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Racing games increase likeliness of destructive driving decisions in the real world

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#51
Guess your right...I keep forgetting that when they do those MPG tests on the highway it's only ~60 Mph. But when driving from on state to another and no (cops) in sight...80...90...100...
We're all guilty of that sooner or later ;)
 
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#52
Let me ask you guys, do you drive the same day and night, or do you find yourself more aware and careful during night-time driving?
 
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#53
honestly, drifting, burnouts, all these fads came out way before video games were realistic enough to allow these feats to be done. It is human nature for adolescents to be agressive and make bad descisions, not games. Most guys who are involved in crashes usually dont do any significant amount of gaming.

One of the major causes: Frustration, especially in australia, I want to start my Ls next year but the govenment decides we need more than 120 hours to be liable to start Ps.... now, how annoying is that? I will get my lisence when i'm god damn 22 not 18. Thats a few years wasted. Whats worse is that my car, some crappy 626 SOHC with a small turbo is something I can't drive, regardless of the lack of power, wtf?

Now after removing the limitations on turbos... the fatality and accident rate in australia has almost doubled T_T...

Let me ask you guys, do you drive the same day and night, or do you find yourself more aware and careful during night-time driving?
I would drive slower at night
 

WarEagleAU

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#54
Honestly, I didnt read the 35 posts that were more than a paragraph long, but I can tell you, that driving games do NOT influence my driving decisions. Simply put, I know real from fantasy. They blew alot of money researching this crap. Im sure they pocketed more than half of it
 
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#55
Originally posted by tkpenalty:

honestly, drifting, burnouts, all these fads came out way before video games were realistic enough to allow these feats to be done. It is human nature for adolescents to be agressive and make bad descisions, not games. Most guys who are involved in crashes usually dont do any significant amount of gaming.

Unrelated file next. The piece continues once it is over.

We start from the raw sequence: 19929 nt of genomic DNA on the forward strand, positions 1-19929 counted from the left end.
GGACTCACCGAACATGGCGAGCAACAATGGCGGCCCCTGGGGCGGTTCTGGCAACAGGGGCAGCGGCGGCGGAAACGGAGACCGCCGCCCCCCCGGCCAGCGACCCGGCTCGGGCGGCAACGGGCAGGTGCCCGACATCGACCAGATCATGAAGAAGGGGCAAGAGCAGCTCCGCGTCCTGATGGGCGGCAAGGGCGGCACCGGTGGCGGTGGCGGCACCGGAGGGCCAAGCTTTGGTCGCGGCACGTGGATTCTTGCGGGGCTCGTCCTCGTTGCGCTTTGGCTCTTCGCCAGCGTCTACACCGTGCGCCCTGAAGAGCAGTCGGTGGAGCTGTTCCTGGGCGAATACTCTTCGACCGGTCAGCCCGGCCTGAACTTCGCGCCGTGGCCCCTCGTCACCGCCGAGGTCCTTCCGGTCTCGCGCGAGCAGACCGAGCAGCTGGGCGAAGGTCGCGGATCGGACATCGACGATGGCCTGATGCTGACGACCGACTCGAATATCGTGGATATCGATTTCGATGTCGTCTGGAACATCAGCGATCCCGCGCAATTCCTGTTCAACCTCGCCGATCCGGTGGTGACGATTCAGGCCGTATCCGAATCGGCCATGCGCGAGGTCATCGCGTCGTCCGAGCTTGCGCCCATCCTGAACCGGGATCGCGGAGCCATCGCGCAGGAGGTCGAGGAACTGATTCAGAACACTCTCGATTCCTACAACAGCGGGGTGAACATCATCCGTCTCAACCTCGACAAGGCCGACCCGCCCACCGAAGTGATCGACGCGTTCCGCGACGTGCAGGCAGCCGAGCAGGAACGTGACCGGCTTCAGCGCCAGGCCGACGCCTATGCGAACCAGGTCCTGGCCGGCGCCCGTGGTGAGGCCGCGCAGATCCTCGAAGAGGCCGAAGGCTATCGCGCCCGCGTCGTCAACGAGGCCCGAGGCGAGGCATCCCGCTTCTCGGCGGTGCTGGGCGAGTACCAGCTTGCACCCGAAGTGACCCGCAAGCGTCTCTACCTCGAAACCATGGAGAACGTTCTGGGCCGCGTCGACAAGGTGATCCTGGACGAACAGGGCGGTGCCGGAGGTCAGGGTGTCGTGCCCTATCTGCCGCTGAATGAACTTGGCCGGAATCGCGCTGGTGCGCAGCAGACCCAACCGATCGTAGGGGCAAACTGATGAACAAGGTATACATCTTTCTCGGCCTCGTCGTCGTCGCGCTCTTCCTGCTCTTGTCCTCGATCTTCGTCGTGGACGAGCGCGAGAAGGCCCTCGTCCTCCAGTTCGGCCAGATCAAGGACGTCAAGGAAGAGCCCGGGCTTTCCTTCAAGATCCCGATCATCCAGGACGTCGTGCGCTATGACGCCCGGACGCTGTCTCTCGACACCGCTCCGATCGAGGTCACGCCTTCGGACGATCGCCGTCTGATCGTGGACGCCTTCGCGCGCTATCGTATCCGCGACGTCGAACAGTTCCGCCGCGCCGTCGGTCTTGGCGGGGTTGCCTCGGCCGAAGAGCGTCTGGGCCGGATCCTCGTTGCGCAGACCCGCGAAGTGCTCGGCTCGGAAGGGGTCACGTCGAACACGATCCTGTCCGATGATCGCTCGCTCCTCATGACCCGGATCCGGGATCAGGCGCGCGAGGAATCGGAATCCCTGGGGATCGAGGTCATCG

One of the major causes: Frustration, especially in australia, I want to start my Ls next year but the govenment decides we need more than 120 hours to be liable to start Ps.... now, how annoying is that? I will get my lisence when i'm god damn 22 not 18. Thats a few years wasted. Whats worse is that my car, some crappy 626 SOHC with a small turbo is something I can't drive, regardless of the lack of power, wtf?

Now after removing the limitations on turbos... the fatality and accident rate in australia has almost doubled T_T...
tk, I think you're right in that adolescents have the innate desire to be aggressive (well, boys at least), but at the same time, it has been proven that things like games and movies will only fuel the fire. For instance, when the movie (loooong before the game) "The Warriors" came out, several movie theaters stopped showing it because after the movie let out, several fights would break out and it was just because lots of people were hyped up and had fighting on their minds. Now, how crazy is that? I think it is possible that driving games can make someone want to drive fast. Hey, even my dad says that when he takes his convertible for a spin after playing Burnout.
 

Chewy

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#56
I guess it depends from person to person :p One thing for sure is to be able to control your desires and not go over the limit, have some fun but be responsable and respect surounding traffic.
 
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#57
I def know fantasy from reality. I drive safe in my Fiero(yea you know what I mean) Its a 4-speed stick and is WAY more fun to drive than any automatic I have drove and I was a Valet for a fancy ass steakhouse in Indy. For an 84 vehicle, I drove from Indianapolis to Fremont, ohio(300ish miles) on $17 worth of gas in a 10 gallon tank with prices of $2.30/gal. When I drive at night, I have to watch for deer, deadly for me.
 
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#58
In my opinion, if you'd like to drive economically, get a stick shift :). A small list of advantages:
  • You have much more control over the vehicle
  • The vehicle has less mass
  • There's less crap making friction in the transmission, unless you have a nearly-dead clutch
  • Once you learn stick, you'll be much better with automatics (you'll know exactly how to use the advantages of automatics, and then you can go right back to playing with a manual)
  • There's nothing quite like accelerating from 30 to 65 as you're merging into highway traffic :).